Top: Meadowsweet, right, growing along a path by the river Avon, Barton Country Farm, Bradford on Avon, Wiltshire.
I have a soft spot for Meadowsweet. Standing in a field of it along the river Avon one July some years ago, trying to rekindle a dying love, I do believe it showed that there is more to plant folklore than we give it credit for, in this entirely too rational age. A gift of Meadowsweet to the lady in question did cause a momentary melting of her heart, but not long enough to find my way back in there.
When we think of plants, love and folklore, we tend to think of love potions, which we’re all familiar with through fiction, or even opera such as Wagner’s Tristan and Isolde, or the marvelously named The Elixir of Love by Donizetti. We expect fictional magic, rather than natural magic which is much more subtle. A plant, or a potion can’t immediately and totally bend a person’s will to us for all time. But it can give us a dose of belief, something to focus our intent on, build hope, and perhaps a bit of earth magic along the way.
But it’s my guess that for a real love potion to work, it has to have the essential ingredient, which is of course love. And it works best when its already present in both hearts.
But do a search for Meadowsweet online and you’ll find countless love potions where it’s listed as a primary ingredient, because it does cut across various strands of folklore from different cultures. According to the National Records of Scotland, Meadowsweet was used in a bath to temper the rage of the Irish warrior Cuchulainn. It’s also said that it got its lovely fragrance from the Irish goddess Aine.
Also known as Bridewort, Meadwort or its scientific name, Filipendula ulmaria, it blooms in summer, from June to late August in Britain, along stream or river banks, in ditches and damp woods and meadows. With tuftlike, creamy white flowers on stems two to three foot tall, time bedecked with fern like leaves, the gentlest of breezes sends it swaying, their soft, almond-like scent wafting delicately.
As such it was a favorite for strewing along the floors to color the scent of a room, counting among its devotees Queen Elizabeth I, who proclaimed it her favorite over all the herbs in her chambers.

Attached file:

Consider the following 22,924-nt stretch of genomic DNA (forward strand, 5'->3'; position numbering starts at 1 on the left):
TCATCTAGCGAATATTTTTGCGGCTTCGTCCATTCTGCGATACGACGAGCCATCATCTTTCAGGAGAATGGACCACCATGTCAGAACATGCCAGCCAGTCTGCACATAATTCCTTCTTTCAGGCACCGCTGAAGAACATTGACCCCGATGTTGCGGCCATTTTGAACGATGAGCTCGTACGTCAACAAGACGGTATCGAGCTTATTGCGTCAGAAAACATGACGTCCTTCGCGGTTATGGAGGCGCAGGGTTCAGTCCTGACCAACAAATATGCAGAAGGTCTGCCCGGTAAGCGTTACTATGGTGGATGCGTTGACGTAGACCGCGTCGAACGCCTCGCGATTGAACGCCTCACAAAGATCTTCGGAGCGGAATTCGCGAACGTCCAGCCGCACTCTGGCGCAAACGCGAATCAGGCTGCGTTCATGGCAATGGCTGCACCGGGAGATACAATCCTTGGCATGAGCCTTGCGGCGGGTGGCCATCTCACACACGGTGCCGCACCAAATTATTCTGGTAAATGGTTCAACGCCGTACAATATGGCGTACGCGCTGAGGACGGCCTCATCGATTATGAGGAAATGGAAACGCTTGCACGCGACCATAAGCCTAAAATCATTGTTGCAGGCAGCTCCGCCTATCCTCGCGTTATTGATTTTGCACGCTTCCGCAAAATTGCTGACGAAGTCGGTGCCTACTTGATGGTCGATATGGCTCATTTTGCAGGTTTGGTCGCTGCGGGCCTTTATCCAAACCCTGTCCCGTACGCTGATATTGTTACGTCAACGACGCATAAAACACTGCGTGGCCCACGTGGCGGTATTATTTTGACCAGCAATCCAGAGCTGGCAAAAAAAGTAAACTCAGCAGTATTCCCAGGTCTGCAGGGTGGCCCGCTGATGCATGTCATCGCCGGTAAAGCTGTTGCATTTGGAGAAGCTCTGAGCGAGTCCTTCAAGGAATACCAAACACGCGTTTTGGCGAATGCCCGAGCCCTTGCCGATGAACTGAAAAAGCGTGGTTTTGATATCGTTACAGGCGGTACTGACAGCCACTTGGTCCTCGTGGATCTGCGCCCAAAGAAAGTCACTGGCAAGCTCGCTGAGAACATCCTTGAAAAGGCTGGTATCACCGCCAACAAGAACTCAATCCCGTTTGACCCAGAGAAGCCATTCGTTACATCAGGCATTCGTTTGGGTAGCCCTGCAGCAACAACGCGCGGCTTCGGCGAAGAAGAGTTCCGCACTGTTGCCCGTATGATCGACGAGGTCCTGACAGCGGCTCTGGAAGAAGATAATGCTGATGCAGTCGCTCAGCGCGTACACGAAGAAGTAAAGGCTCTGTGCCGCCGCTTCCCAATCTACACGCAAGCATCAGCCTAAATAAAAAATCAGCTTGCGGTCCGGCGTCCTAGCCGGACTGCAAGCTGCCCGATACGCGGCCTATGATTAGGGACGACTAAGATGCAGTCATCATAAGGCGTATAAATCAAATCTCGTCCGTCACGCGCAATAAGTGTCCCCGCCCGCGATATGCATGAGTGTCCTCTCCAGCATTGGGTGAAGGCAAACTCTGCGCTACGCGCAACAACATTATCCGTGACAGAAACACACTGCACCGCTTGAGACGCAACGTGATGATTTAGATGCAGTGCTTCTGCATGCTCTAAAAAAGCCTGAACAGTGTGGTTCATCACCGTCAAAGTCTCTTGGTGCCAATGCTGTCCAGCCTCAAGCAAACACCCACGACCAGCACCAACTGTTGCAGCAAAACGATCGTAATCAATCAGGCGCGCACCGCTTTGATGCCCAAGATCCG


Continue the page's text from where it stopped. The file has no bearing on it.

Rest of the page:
16th century herbalist, John Gerard wrote “The leaves and floures of Meadowsweet farre excelle all other strowing herbs for to decke up houses, to strawe in chambers, halls and banqueting-houses in the summer-time, for the smell thereof makes the heart merrie and joyful and delighteth the senses.”
Chaucer called it Meadwort and listed it as one of 50 ingredients in the drink Save, described in The Knight’s Tale, and in fact it’s still used in many meads and herbal beers, going as far back as the bronze age.
To the Druids, it was one of the three most sacred plants, along with water-mint, and vervain. It’s been found in bronze age graves in Wales and Scotland. In fact, Welsh mythology has a tale of a woman named Blodeuwedd or Flower Face, created from oak blossoms oak Blossoms, Broom and Meadowsweet.
It’s long been known as a pain reliever, and was the original plant used to create aspirin. Tea made from the blossoms has been used for ages to treat coughs and colds, and is quite tasty. It’s also been used in jams and jellies, as well as a spice for a delicate, almond like flavor which reflects its scent.
But it’s the combination of beauty and fragrance which made it so attractive to lovers. Under the name of Bridewort, it was used to strew the aisles of churches, for garlands and bridal wreaths, the culmination of courtship, which unfortunately in my case, turned out that summer afternoon to be the wrong type of culmination. Such is the way of love though, where one may see the love they possess as their salvation, while the object of their desire may see it as a curse.
Such is the way of a love spell after all, which have a way of producing unintentional effects as often as not.